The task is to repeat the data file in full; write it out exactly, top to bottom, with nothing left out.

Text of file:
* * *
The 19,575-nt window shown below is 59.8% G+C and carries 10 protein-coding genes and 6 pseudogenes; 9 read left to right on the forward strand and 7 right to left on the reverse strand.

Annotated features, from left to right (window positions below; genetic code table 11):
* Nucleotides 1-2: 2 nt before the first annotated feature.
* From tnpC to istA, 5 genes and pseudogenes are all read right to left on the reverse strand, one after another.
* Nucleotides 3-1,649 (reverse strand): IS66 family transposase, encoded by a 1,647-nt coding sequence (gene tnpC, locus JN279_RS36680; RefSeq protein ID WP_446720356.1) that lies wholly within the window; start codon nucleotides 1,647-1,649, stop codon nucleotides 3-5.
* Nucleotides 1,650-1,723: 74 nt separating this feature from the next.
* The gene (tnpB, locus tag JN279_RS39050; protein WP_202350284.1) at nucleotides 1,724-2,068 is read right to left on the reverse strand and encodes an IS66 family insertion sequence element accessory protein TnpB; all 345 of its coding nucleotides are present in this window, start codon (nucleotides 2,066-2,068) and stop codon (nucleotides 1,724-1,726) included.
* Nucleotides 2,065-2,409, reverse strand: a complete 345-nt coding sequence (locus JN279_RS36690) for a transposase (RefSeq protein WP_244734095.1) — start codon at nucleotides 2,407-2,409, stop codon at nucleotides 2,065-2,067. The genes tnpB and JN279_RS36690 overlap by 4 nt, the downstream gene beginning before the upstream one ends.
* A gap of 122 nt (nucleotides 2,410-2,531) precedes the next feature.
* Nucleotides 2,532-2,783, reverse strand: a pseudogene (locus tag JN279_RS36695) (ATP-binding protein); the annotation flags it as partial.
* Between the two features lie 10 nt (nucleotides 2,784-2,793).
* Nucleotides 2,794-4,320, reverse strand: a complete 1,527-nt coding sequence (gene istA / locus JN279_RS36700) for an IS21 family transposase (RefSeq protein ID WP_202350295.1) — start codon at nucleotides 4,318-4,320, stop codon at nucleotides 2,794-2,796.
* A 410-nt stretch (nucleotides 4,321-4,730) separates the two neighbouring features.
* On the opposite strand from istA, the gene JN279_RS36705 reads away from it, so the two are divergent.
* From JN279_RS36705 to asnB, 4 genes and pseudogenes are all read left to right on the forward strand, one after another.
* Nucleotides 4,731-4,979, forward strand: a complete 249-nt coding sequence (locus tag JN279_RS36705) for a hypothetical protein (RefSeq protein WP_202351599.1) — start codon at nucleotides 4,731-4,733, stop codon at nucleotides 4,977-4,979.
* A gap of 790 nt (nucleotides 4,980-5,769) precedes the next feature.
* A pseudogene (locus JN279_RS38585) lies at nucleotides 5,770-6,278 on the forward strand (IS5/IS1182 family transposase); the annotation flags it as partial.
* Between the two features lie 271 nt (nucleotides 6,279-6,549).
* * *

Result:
The 19,575-nt window shown below is 59.8% G+C and carries 10 protein-coding genes and 6 pseudogenes; 9 read left to right on the forward strand and 7 right to left on the reverse strand.

Annotated features, from left to right (window positions below; genetic code table 11):
* Nucleotides 1-2: 2 nt before the first annotated feature.
* From tnpC to istA, 5 genes and pseudogenes are all read right to left on the reverse strand, one after another.
* Nucleotides 3-1,649 (reverse strand): IS66 family transposase, encoded by a 1,647-nt coding sequence (gene tnpC, locus JN279_RS36680; RefSeq protein ID WP_446720356.1) that lies wholly within the window; start codon nucleotides 1,647-1,649, stop codon nucleotides 3-5.
* Nucleotides 1,650-1,723: 74 nt separating this feature from the next.
* The gene (tnpB, locus tag JN279_RS39050; protein WP_202350284.1) at nucleotides 1,724-2,068 is read right to left on the reverse strand and encodes an IS66 family insertion sequence element accessory protein TnpB; all 345 of its coding nucleotides are present in this window, start codon (nucleotides 2,066-2,068) and stop codon (nucleotides 1,724-1,726) included.
* Nucleotides 2,065-2,409, reverse strand: a complete 345-nt coding sequence (locus JN279_RS36690) for a transposase (RefSeq protein WP_244734095.1) — start codon at nucleotides 2,407-2,409, stop codon at nucleotides 2,065-2,067. The genes tnpB and JN279_RS36690 overlap by 4 nt, the downstream gene beginning before the upstream one ends.
* A gap of 122 nt (nucleotides 2,410-2,531) precedes the next feature.
* Nucleotides 2,532-2,783, reverse strand: a pseudogene (locus tag JN279_RS36695) (ATP-binding protein); the annotation flags it as partial.
* Between the two features lie 10 nt (nucleotides 2,784-2,793).
* Nucleotides 2,794-4,320, reverse strand: a complete 1,527-nt coding sequence (gene istA / locus JN279_RS36700) for an IS21 family transposase (RefSeq protein ID WP_202350295.1) — start codon at nucleotides 4,318-4,320, stop codon at nucleotides 2,794-2,796.
* A 410-nt stretch (nucleotides 4,321-4,730) separates the two neighbouring features.
* On the opposite strand from istA, the gene JN279_RS36705 reads away from it, so the two are divergent.
* From JN279_RS36705 to asnB, 4 genes and pseudogenes are all read left to right on the forward strand, one after another.
* Nucleotides 4,731-4,979, forward strand: a complete 249-nt coding sequence (locus tag JN279_RS36705) for a hypothetical protein (RefSeq protein WP_202351599.1) — start codon at nucleotides 4,731-4,733, stop codon at nucleotides 4,977-4,979.
* A gap of 790 nt (nucleotides 4,980-5,769) precedes the next feature.
* A pseudogene (locus JN279_RS38585) lies at nucleotides 5,770-6,278 on the forward strand (IS5/IS1182 family transposase); the annotation flags it as partial.
* Between the two features lie 271 nt (nucleotides 6,279-6,549).